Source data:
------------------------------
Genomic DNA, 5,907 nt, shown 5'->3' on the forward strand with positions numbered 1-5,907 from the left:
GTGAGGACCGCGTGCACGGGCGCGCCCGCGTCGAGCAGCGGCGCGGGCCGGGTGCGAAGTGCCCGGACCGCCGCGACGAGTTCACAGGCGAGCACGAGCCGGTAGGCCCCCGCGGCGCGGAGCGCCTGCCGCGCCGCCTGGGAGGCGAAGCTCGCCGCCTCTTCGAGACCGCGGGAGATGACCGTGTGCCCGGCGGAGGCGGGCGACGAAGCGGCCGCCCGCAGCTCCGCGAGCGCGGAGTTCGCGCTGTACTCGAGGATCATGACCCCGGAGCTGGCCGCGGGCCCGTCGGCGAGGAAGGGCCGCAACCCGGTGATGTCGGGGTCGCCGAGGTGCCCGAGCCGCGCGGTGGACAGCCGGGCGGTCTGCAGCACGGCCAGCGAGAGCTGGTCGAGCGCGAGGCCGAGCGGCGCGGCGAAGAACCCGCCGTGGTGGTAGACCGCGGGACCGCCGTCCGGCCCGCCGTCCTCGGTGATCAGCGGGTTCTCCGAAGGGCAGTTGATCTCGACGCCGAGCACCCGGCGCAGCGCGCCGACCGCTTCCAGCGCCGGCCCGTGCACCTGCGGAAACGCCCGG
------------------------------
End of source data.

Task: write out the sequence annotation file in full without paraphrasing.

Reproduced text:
Genomic DNA, 5,907 nt, shown 5'->3' on the forward strand with positions numbered 1-5,907 from the left:
GTGAGGACCGCGTGCACGGGCGCGCCCGCGTCGAGCAGCGGCGCGGGCCGGGTGCGAAGTGCCCGGACCGCCGCGACGAGTTCACAGGCGAGCACGAGCCGGTAGGCCCCCGCGGCGCGGAGCGCCTGCCGCGCCGCCTGGGAGGCGAAGCTCGCCGCCTCTTCGAGACCGCGGGAGATGACCGTGTGCCCGGCGGAGGCGGGCGACGAAGCGGCCGCCCGCAGCTCCGCGAGCGCGGAGTTCGCGCTGTACTCGAGGATCATGACCCCGGAGCTGGCCGCGGGCCCGTCGGCGAGGAAGGGCCGCAACCCGGTGATGTCGGGGTCGCCGAGGTGCCCGAGCCGCGCGGTGGACAGCCGGGCGGTCTGCAGCACGGCCAGCGAGAGCTGGTCGAGCGCGAGGCCGAGCGGCGCGGCGAAGAACCCGCCGTGGTGGTAGACCGCGGGACCGCCGTCCGGCCCGCCGTCCTCGGTGATCAGCGGGTTCTCCGAAGGGCAGTTGATCTCGACGCCGAGCACCCGGCGCAGCGCGCCGACCGCTTCCAGCGCCGGCCCGTGCACCTGCGGAAACGCCCGG